14. 14. • The White House today announced a $200 million big-data initiative to create tools to improve scientific research by making sense of the huge amounts of data now available..• Grants and research programs are geared at improving the core technologies around managing and processing big data sets, speeding up scientific research with big data, and encouraging universities to train more data scientists and engineers.• The emergent field of data science is changing the direction and speed of scientific research by letting people fine-tune their inquiries by tapping into giant data sets.• Medical research, for example, is moving from broad-based treatments to highly targeted pharmaceutical testing for a segment of the population or people with specific genetic markers.
  15. 15. So, what is big data?
  16. 16. Big Data“Big data is data that exceeds the processingcapacity of conventional database systems. Thedata is too big, moves too fast, or doesn’t fit thestrictures of your database architectures. To gainvalue from this data, you must choose analternative way to process it.” Reference: “What is big data? An introduction to the big data landscape.”, Edd Dumbill, data.html
  17. 17. Amazon View of Big Data Big data refers to a collection of tools, techniques and technologies which make it easy to work with data at any scale. These distributed, scalable tools provide flexible programming models to navigate and explore data of any shape and size, from a variety of sources.
  18. 18. The Value of Big Data• Analytical use – Big data analytics can reveal insights hidden previously by data too costly to process. • peer influence among customers, revealed by analyzing shoppers’ transactions, social and geographical data. – Being able to process every item of data in reasonable time removes the troublesome need for sampling and promotes an investigative approach to data.• Enabling new products. – Facebook has been able to craft a highly personalized user experience and create a new kind of advertising business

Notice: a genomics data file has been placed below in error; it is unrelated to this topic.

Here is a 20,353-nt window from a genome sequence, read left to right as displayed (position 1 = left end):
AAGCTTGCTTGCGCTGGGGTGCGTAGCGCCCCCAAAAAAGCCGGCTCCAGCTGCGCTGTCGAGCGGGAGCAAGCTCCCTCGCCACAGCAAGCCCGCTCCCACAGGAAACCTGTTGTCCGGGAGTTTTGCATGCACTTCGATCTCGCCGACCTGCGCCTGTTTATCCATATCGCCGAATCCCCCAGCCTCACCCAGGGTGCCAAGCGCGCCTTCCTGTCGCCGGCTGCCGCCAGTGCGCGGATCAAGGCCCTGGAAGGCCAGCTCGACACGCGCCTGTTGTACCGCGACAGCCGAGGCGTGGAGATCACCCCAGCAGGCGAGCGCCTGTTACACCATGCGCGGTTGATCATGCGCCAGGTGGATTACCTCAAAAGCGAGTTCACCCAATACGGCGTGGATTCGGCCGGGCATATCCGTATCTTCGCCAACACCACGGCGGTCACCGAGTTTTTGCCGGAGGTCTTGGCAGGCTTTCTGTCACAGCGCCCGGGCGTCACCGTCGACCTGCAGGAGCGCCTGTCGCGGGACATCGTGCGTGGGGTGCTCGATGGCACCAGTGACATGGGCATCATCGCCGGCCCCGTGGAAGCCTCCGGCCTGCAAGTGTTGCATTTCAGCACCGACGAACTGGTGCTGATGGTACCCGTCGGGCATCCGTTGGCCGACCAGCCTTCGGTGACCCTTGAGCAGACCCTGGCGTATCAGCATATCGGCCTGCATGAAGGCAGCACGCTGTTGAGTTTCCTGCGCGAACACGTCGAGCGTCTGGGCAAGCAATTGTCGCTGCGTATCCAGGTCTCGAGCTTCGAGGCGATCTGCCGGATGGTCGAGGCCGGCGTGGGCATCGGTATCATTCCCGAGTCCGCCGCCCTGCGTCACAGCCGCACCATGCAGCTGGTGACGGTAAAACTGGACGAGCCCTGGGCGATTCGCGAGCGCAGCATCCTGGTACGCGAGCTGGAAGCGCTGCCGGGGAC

19. 19. Big Data Characteristics
  20. 20. 3 Characteristics of Big DataVolume • Volumes of data are larger than those conventional relational database infrastructures can cope with • Rate at which data flows in is much faster.Velocity • Mobile event and interaction by users. • Video, image , audio from users • the source data is diverse, and doesn’t fall into neatVariety relational structures eg. text from social networks, image data, a raw feed directly from a sensor source.
  21. 21. Big Data ChallengeVolume• How to process data so big that can not be move, or store.Velocity• A lot of data coming very fast so it can not be stored such as Web usage log , Internet, mobile messages. Stream processing is needed to filter unused data or extract some knowledge real-time.Variety• So many type of unstructured data format making conventional database useless.
  22. 22. Big Data Technology
  23. 23. From “Data Driven Discovery in Science:The Fourth Paradigm”, Alex Szalay, Johns Hopkins University
  24. 24. What is needed for big data• Your data• Storage infrastructure• Computing infrastructure• Middleware to handle BIG Data• Data Analysis – Statistical analysis – Data Mining• People
  25. 25. How to deal with big data• Integration of – Storage – Processing – Analysis Algorithm – Visualization Processing Massive Data Stream Processing Visualize Stream processing Storage Processing Analysis
  26. 26. How can we store and process massive data• Beyond capability of a single server• Basic Infrastructure – Cluster of servers – High speed interconnected – High speed storage cluster• Incoming data will be spread across the server farm• Processing is quickly distributed to the farm• Result is collected and send back